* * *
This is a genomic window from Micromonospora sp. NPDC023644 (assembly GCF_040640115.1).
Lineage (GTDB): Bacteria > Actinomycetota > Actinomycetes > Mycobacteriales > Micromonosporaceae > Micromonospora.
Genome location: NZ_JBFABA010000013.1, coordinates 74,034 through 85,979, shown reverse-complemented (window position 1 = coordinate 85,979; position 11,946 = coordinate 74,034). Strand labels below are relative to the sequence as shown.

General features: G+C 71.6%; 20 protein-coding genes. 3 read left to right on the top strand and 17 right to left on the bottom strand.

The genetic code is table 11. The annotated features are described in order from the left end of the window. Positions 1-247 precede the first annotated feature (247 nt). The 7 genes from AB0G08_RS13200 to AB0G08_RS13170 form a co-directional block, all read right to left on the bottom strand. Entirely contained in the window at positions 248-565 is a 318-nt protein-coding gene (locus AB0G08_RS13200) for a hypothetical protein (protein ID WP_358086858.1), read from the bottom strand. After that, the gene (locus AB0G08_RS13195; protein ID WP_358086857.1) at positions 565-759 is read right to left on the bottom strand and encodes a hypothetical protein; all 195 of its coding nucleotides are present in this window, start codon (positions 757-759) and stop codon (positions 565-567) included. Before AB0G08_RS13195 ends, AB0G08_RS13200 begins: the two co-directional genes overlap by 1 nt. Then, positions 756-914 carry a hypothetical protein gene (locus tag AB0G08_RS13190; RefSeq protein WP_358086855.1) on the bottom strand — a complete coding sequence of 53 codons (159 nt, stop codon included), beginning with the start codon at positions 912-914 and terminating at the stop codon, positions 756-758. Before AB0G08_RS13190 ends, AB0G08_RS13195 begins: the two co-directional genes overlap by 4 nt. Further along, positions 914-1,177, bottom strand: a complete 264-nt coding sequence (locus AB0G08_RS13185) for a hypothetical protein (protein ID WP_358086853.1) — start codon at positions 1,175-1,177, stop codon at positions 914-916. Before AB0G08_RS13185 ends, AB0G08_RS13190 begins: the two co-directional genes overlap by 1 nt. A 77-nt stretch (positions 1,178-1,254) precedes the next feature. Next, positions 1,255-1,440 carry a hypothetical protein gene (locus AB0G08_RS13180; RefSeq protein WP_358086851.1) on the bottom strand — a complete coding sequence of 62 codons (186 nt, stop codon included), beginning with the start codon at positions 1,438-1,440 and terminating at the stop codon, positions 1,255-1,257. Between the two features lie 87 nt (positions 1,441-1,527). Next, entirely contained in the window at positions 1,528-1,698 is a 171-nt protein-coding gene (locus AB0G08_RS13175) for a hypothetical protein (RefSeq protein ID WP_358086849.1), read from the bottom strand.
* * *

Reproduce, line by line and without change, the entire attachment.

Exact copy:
This is a genomic window from Micromonospora sp. NPDC023644 (assembly GCF_040640115.1).
Lineage (GTDB): Bacteria > Actinomycetota > Actinomycetes > Mycobacteriales > Micromonosporaceae > Micromonospora.
Genome location: NZ_JBFABA010000013.1, coordinates 74,034 through 85,979, shown reverse-complemented (window position 1 = coordinate 85,979; position 11,946 = coordinate 74,034). Strand labels below are relative to the sequence as shown.

General features: G+C 71.6%; 20 protein-coding genes. 3 read left to right on the top strand and 17 right to left on the bottom strand.

The genetic code is table 11. The annotated features are described in order from the left end of the window. Positions 1-247 precede the first annotated feature (247 nt). The 7 genes from AB0G08_RS13200 to AB0G08_RS13170 form a co-directional block, all read right to left on the bottom strand. Entirely contained in the window at positions 248-565 is a 318-nt protein-coding gene (locus AB0G08_RS13200) for a hypothetical protein (protein ID WP_358086858.1), read from the bottom strand. After that, the gene (locus AB0G08_RS13195; protein ID WP_358086857.1) at positions 565-759 is read right to left on the bottom strand and encodes a hypothetical protein; all 195 of its coding nucleotides are present in this window, start codon (positions 757-759) and stop codon (positions 565-567) included. Before AB0G08_RS13195 ends, AB0G08_RS13200 begins: the two co-directional genes overlap by 1 nt. Then, positions 756-914 carry a hypothetical protein gene (locus tag AB0G08_RS13190; RefSeq protein WP_358086855.1) on the bottom strand — a complete coding sequence of 53 codons (159 nt, stop codon included), beginning with the start codon at positions 912-914 and terminating at the stop codon, positions 756-758. Before AB0G08_RS13190 ends, AB0G08_RS13195 begins: the two co-directional genes overlap by 4 nt. Further along, positions 914-1,177, bottom strand: a complete 264-nt coding sequence (locus AB0G08_RS13185) for a hypothetical protein (protein ID WP_358086853.1) — start codon at positions 1,175-1,177, stop codon at positions 914-916. Before AB0G08_RS13185 ends, AB0G08_RS13190 begins: the two co-directional genes overlap by 1 nt. A 77-nt stretch (positions 1,178-1,254) precedes the next feature. Next, positions 1,255-1,440 carry a hypothetical protein gene (locus AB0G08_RS13180; RefSeq protein WP_358086851.1) on the bottom strand — a complete coding sequence of 62 codons (186 nt, stop codon included), beginning with the start codon at positions 1,438-1,440 and terminating at the stop codon, positions 1,255-1,257. Between the two features lie 87 nt (positions 1,441-1,527). Next, entirely contained in the window at positions 1,528-1,698 is a 171-nt protein-coding gene (locus AB0G08_RS13175) for a hypothetical protein (RefSeq protein ID WP_358086849.1), read from the bottom strand.